Starting at $750 per person from the Mid-West
Starting at $475 per person from the West Coast

Hotel prices in Hawaii
Starting at $200–800 per night depending on the hotel luxury you wish for.

Places to see in Hawaii
Hawaii is one of the top vacation spots in the U.S. Many dream of going there; consequently, there’s a lot for a family to do. Family activities will depend on where you stay and on what island.

For a food budget, plan on about $70 per day per person.

Oahu: Pearl Harbor, the beaches, Haleakala National Park, and check out other activities.

Kauai: Na Pali Coast State WIlderness Park and other State Parks, waterfalls, and other activities.

Maui County Outer Islands: Enjoy the road to Hana,
Moloka’i’s Kalaupapa National Historical Park, and other activities.

Big Island: Hawai’i Volcanoes National Park, snorkeling, black sand beaches, and other activities.

Also do your own search! There’s a lot to see and these suggestions are only the beginning.

International Adoption in Hawaii
27. International Adoption in Hawaii

Before you get started, familiarize yourself with the overall process of international adoption. Then, because laws and processes vary from state to state, come back here to get the details about international adoption in Hawaii.

International Adoption - Photolisting
28. International Adoption - Photolisting

There are millions of beautiful children across the world who are hoping to find a forever family.

Meet some of them through our Photolisting.

International Adoption - Get Professional Help
29. International Adoption - Get Professional Help

With international adoptions, your only choice is to complete your adoption through an agency. Because of the Universal Accreditation Act, all adoption agencies completing international adoptions are required to be credentialed according to federal standards. Make sure to check with any agency before working with them to ensure they have this accreditation in place!

In selecting an international adoption agency, there are Four Essential Criteria you should probably consider. Check out this directory to browse through reviews of adoption agencies in Hawaii.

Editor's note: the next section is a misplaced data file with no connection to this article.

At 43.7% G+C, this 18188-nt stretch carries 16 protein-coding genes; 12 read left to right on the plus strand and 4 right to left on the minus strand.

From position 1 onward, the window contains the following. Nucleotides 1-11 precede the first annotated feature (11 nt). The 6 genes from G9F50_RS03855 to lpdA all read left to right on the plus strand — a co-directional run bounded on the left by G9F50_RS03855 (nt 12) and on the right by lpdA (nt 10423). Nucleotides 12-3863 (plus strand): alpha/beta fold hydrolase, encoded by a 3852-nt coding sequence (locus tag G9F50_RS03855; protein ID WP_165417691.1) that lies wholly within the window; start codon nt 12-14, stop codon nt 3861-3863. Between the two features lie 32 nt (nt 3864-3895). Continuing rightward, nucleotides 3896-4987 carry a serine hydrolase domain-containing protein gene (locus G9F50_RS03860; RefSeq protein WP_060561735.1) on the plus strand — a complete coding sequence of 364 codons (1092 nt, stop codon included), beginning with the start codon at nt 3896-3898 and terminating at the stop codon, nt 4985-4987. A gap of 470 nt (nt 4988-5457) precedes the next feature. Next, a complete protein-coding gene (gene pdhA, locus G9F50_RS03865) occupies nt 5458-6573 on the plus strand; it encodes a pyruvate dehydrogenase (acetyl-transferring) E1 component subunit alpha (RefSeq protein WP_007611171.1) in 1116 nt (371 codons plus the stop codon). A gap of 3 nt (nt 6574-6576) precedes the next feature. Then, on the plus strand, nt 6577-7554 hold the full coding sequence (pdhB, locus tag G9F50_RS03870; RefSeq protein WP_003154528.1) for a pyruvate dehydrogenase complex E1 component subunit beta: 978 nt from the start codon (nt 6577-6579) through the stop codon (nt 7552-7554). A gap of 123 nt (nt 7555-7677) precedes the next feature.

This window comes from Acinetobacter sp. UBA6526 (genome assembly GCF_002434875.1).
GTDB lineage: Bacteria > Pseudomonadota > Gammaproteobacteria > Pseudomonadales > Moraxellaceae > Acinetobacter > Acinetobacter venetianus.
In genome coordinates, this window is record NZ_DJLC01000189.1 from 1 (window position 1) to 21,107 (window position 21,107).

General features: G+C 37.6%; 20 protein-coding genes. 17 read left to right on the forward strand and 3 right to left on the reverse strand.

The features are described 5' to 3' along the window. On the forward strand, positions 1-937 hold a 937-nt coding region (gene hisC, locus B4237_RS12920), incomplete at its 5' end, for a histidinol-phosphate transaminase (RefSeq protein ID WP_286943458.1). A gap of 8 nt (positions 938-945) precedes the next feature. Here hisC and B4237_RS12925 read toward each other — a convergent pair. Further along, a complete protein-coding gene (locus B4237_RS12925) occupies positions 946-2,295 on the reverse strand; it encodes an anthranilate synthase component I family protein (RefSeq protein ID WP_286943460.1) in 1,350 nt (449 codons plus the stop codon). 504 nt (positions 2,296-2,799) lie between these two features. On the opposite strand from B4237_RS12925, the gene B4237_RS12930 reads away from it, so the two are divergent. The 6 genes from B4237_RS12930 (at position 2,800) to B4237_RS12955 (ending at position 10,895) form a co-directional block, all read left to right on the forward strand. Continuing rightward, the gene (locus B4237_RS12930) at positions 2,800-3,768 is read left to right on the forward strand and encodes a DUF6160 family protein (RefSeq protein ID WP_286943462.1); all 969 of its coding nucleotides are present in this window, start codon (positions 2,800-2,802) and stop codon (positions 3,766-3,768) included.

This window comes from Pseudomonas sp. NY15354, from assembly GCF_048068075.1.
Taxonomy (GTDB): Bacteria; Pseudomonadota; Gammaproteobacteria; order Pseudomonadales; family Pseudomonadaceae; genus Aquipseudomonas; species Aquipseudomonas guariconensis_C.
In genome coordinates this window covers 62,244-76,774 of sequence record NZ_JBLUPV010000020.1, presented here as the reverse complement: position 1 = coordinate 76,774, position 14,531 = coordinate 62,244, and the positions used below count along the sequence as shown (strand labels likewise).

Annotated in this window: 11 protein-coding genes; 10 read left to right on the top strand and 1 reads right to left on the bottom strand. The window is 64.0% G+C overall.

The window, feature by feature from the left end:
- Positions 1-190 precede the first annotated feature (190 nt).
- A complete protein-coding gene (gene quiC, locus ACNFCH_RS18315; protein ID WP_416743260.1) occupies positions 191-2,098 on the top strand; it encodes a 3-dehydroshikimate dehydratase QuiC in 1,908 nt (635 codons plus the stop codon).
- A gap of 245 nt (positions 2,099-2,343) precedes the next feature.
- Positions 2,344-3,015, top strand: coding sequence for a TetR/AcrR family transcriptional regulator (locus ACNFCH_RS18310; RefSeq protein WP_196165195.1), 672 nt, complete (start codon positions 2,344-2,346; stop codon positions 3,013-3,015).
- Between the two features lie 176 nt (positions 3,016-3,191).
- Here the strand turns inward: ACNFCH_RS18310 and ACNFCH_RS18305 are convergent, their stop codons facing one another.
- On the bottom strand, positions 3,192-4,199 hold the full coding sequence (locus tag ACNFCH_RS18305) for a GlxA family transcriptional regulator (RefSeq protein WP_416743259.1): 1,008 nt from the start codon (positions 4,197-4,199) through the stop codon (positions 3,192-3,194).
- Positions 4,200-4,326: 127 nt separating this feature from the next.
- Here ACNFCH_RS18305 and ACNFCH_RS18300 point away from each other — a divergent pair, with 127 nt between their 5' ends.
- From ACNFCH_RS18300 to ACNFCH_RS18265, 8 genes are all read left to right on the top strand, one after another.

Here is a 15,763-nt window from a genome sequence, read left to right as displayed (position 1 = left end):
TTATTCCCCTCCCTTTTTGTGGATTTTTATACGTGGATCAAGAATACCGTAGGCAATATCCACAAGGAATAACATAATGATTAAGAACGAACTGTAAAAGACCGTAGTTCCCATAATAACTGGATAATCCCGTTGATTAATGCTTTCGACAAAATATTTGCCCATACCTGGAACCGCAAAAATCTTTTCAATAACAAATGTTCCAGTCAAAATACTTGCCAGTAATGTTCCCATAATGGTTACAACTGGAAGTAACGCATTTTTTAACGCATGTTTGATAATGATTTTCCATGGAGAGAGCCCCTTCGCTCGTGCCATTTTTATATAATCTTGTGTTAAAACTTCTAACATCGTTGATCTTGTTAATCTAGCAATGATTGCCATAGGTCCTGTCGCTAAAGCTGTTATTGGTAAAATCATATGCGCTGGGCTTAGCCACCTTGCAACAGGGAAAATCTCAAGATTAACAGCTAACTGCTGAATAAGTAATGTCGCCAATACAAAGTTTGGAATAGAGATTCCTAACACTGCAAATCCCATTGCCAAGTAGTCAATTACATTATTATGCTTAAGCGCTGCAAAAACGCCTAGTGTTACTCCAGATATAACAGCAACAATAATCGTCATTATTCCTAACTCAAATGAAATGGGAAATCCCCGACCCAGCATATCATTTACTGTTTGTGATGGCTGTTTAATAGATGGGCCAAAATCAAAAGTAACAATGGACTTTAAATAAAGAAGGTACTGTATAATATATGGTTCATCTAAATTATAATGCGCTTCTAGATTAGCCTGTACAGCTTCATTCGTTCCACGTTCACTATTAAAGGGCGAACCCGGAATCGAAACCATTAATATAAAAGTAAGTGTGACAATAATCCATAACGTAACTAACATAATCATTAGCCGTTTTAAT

In order to be approved to adopt internationally, you will need to complete an international adoption-specific home study.

International Adoption - Post-Adoption Requirements
30. International Adoption - Post-Adoption Requirements

You will also need to request a U.S. birth certificate and social security number for your child.

Consult your adoption attorney or adoption agency about other post-adoption requirements specific to international adoption.

Read more about Hawaii's post-adoption requirements specific to international adoption.

Stepparent Adoption in Hawaii
31. Stepparent Adoption in Hawaii

Before you get started, familiarize yourself with the overall process of stepparent adoption. Then, because laws and processes vary from state to state, come back here to get the details about stepparent adoption in Hawaii.

Stepparent Adoption - Terminating Parental Rights
32. Stepparent Adoption - Terminating Parental Rights

In order for you to adopt the child of your spouse, the corresponding biological parent’s rights will first need to be terminated, either voluntarily or involuntarily.

You will need to consult with an adoption attorney about your desire to adopt. He/she can help you decide if it’s likely that the biological parent would be willing to relinquish rights or if it would be feasible to pursue involuntary termination of his/her parental rights.

Stepparent Adoption - Petitioning to Adopt
33. Stepparent Adoption - Petitioning to Adopt

Once parental rights have been terminated, you can file a petition to adopt with the courts. You and your spouse will both testify in court regarding the stability of your marital relationship, the bond you’ve developed with your stepchild, and your desire to become the legal parent of your stepchild.

You will generally not be required to complete a background check or home study as part of the stepparent adoption process.

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Stacey Call